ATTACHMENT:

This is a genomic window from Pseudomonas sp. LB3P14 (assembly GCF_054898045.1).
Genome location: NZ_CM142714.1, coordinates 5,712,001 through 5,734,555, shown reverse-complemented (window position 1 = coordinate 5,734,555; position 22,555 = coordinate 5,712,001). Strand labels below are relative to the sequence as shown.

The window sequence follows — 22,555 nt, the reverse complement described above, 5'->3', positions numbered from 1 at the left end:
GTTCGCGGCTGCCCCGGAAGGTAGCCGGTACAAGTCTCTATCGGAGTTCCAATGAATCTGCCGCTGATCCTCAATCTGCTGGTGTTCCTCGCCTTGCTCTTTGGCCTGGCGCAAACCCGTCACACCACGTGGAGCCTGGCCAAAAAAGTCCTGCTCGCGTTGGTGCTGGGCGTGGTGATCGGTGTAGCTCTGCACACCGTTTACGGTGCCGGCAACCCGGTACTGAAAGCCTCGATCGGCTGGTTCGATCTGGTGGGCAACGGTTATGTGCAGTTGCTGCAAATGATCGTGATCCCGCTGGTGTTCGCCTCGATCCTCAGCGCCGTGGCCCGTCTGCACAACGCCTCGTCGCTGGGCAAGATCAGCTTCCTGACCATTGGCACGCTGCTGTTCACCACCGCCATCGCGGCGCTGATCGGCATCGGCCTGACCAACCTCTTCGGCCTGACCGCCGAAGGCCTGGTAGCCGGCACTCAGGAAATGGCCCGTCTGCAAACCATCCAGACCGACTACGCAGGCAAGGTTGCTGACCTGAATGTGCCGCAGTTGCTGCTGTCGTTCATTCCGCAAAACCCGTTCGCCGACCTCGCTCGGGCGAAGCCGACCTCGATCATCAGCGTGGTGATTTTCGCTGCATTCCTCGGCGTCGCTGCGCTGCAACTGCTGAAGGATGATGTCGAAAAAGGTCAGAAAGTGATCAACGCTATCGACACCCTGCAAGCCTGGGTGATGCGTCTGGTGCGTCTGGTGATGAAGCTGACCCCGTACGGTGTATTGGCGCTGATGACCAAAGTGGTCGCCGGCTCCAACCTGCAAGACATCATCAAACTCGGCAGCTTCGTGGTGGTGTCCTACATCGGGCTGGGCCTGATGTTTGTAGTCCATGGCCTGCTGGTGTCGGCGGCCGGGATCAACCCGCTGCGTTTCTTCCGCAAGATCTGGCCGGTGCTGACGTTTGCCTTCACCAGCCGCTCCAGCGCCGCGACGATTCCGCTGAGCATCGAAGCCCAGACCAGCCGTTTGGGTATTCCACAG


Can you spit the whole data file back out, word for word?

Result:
This is a genomic window from Pseudomonas sp. LB3P14 (assembly GCF_054898045.1).
Genome location: NZ_CM142714.1, coordinates 5,712,001 through 5,734,555, shown reverse-complemented (window position 1 = coordinate 5,734,555; position 22,555 = coordinate 5,712,001). Strand labels below are relative to the sequence as shown.

The window sequence follows — 22,555 nt, the reverse complement described above, 5'->3', positions numbered from 1 at the left end:
GTTCGCGGCTGCCCCGGAAGGTAGCCGGTACAAGTCTCTATCGGAGTTCCAATGAATCTGCCGCTGATCCTCAATCTGCTGGTGTTCCTCGCCTTGCTCTTTGGCCTGGCGCAAACCCGTCACACCACGTGGAGCCTGGCCAAAAAAGTCCTGCTCGCGTTGGTGCTGGGCGTGGTGATCGGTGTAGCTCTGCACACCGTTTACGGTGCCGGCAACCCGGTACTGAAAGCCTCGATCGGCTGGTTCGATCTGGTGGGCAACGGTTATGTGCAGTTGCTGCAAATGATCGTGATCCCGCTGGTGTTCGCCTCGATCCTCAGCGCCGTGGCCCGTCTGCACAACGCCTCGTCGCTGGGCAAGATCAGCTTCCTGACCATTGGCACGCTGCTGTTCACCACCGCCATCGCGGCGCTGATCGGCATCGGCCTGACCAACCTCTTCGGCCTGACCGCCGAAGGCCTGGTAGCCGGCACTCAGGAAATGGCCCGTCTGCAAACCATCCAGACCGACTACGCAGGCAAGGTTGCTGACCTGAATGTGCCGCAGTTGCTGCTGTCGTTCATTCCGCAAAACCCGTTCGCCGACCTCGCTCGGGCGAAGCCGACCTCGATCATCAGCGTGGTGATTTTCGCTGCATTCCTCGGCGTCGCTGCGCTGCAACTGCTGAAGGATGATGTCGAAAAAGGTCAGAAAGTGATCAACGCTATCGACACCCTGCAAGCCTGGGTGATGCGTCTGGTGCGTCTGGTGATGAAGCTGACCCCGTACGGTGTATTGGCGCTGATGACCAAAGTGGTCGCCGGCTCCAACCTGCAAGACATCATCAAACTCGGCAGCTTCGTGGTGGTGTCCTACATCGGGCTGGGCCTGATGTTTGTAGTCCATGGCCTGCTGGTGTCGGCGGCCGGGATCAACCCGCTGCGTTTCTTCCGCAAGATCTGGCCGGTGCTGACGTTTGCCTTCACCAGCCGCTCCAGCGCCGCGACGATTCCGCTGAGCATCGAAGCCCAGACCAGCCGTTTGGGTATTCCACAG